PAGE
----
As the City of Vancouver begins implementing its new Single-Use Reduction Strategy, the hospitality industry must adhere to new policies aimed at drastically reducing the 441 million disposable cups and takeout containers that usually hit the landfill each year.
Vancouver’s ShareWares aims to be a key partner in reducing that waste.
Launched as the pandemic pivot of a business struggling to stay afloat during the COVID lockdown, ShareWares has innovated citywide sharing/borrowing systems for reusable packaging to now be accessible, inclusive, and rapidly scalable.
They aim to do so by making reusable packaging borrowing services convenient and accessible so borrowing becomes the default choice for all packaging selection.
Cafes partnered with ShareWares can offer customers a sustainable option if they forget their reusable mug and customers can opt to borrow a ShareWares reusable cup to save the $0.25 fee while feeling good about saving a cup from going to the landfill.
“We believe the end of our world’s single-use waste crisis is within reach,” says ShareWares founder Cody Irwin. “Our mission is to build a platform to empower any city to process millions of reusable containers each day. This will end the need for single-use items across all industries.”
Irwin, a McGill University Mechanical Engineering graduate, started his first venture, Natural Source (a corporate food services for technology companies), after completing his studies. It became a local industry leader until the pandemic hit, forcing office closures and evaporating their client base overnight.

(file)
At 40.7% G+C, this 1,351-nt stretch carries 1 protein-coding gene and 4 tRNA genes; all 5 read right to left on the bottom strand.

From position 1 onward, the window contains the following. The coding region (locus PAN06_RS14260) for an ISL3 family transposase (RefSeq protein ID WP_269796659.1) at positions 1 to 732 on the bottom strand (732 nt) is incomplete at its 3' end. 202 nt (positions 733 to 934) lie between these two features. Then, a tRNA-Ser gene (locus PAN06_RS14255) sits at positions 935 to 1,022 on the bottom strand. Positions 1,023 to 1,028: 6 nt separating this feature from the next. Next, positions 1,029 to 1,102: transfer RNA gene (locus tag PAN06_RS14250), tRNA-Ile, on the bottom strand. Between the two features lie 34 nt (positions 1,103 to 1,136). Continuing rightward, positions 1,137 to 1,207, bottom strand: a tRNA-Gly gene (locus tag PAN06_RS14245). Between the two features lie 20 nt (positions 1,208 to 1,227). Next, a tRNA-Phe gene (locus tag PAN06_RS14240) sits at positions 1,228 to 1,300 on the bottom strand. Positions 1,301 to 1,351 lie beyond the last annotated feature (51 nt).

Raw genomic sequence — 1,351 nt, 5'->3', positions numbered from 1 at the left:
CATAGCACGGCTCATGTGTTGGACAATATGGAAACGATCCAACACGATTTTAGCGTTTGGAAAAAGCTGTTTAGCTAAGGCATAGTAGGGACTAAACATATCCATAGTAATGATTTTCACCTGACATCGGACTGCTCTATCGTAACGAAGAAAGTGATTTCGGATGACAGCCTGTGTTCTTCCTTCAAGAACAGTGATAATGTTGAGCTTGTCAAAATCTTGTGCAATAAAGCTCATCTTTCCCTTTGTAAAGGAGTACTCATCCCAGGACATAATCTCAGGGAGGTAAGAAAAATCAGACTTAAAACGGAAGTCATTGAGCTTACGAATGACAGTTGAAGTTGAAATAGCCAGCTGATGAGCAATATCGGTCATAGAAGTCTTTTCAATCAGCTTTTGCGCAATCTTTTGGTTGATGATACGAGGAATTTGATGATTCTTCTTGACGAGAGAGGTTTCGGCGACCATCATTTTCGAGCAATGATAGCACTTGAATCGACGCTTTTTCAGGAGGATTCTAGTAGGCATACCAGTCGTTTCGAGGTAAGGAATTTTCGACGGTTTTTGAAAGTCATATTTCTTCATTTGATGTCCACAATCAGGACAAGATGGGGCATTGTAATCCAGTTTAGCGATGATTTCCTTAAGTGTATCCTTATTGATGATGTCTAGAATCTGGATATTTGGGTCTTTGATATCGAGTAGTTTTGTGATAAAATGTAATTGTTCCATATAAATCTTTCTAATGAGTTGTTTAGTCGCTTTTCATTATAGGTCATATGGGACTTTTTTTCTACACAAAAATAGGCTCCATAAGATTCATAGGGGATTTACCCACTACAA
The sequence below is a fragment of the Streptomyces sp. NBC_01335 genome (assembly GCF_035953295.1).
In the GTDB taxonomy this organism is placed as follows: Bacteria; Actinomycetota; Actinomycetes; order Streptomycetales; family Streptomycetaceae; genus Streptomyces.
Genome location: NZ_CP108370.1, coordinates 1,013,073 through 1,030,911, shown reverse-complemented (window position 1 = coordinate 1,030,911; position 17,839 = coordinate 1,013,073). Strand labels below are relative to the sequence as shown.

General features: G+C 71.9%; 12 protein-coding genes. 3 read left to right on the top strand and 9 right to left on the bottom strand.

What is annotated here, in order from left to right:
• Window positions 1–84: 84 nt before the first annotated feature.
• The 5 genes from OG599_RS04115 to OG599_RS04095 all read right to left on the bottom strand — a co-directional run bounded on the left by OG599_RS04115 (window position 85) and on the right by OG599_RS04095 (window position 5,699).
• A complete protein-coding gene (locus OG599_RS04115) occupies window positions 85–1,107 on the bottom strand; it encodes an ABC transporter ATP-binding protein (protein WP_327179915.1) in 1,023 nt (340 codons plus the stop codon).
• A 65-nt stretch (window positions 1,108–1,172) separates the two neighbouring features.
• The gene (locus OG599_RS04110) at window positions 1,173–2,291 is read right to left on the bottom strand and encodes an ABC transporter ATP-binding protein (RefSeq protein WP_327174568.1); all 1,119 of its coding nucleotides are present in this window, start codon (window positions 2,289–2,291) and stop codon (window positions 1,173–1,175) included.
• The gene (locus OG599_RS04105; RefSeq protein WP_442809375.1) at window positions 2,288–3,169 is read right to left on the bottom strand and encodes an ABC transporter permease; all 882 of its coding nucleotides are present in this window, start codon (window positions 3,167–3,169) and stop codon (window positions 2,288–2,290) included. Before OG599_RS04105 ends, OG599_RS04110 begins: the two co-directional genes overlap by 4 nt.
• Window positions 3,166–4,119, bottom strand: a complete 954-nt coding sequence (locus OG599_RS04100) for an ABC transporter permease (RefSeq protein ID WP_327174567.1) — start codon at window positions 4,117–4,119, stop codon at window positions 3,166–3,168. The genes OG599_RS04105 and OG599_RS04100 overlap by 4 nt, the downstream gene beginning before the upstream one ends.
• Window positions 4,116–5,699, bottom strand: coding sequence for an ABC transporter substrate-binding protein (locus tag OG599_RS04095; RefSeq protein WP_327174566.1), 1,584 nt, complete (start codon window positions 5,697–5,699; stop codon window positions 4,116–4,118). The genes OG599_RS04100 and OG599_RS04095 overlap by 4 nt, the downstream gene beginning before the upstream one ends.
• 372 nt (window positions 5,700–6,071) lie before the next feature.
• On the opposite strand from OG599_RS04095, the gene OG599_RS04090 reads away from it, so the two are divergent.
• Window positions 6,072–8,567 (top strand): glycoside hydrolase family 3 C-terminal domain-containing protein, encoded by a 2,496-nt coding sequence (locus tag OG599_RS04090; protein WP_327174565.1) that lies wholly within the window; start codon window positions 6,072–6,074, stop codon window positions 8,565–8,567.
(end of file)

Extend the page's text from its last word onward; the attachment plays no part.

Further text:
“I had to pivot fast,” says Irwin, “and I started by evaluating my company’s resources and how they could be repurposed for a new compelling service.”
Irwin’s new business participated in Synergy Foundation’s Project Zero incubator program dedicated to nurturing early-stage entrepreneurs in the circular economy.
Synergy’s Executive Director Jill Doucette says “through the Project Zero Incubator Program, we witnessed ShareWares grow and develop a robust business model. We are confident they will be a disrupter in the takeout packaging space and help us avoid millions of single-use plastic items every year.”
ShareWares is now in discussions with numerous SME’s as well as large international brands to supply and wash tech-enabled reusable packaging, and is forecasted to triple its client base in January 2022.
Vancouver is home to a number of startups encouraging reusable cups and containers.
Mugshare is a social impact program that provides a safe, reusable alternative to single-use cups through a convenient deposit-return system. Reusables.com supplies restaurants and food businesses with reusable containers that customers can select as a more sustainable alternative to single-use packaging.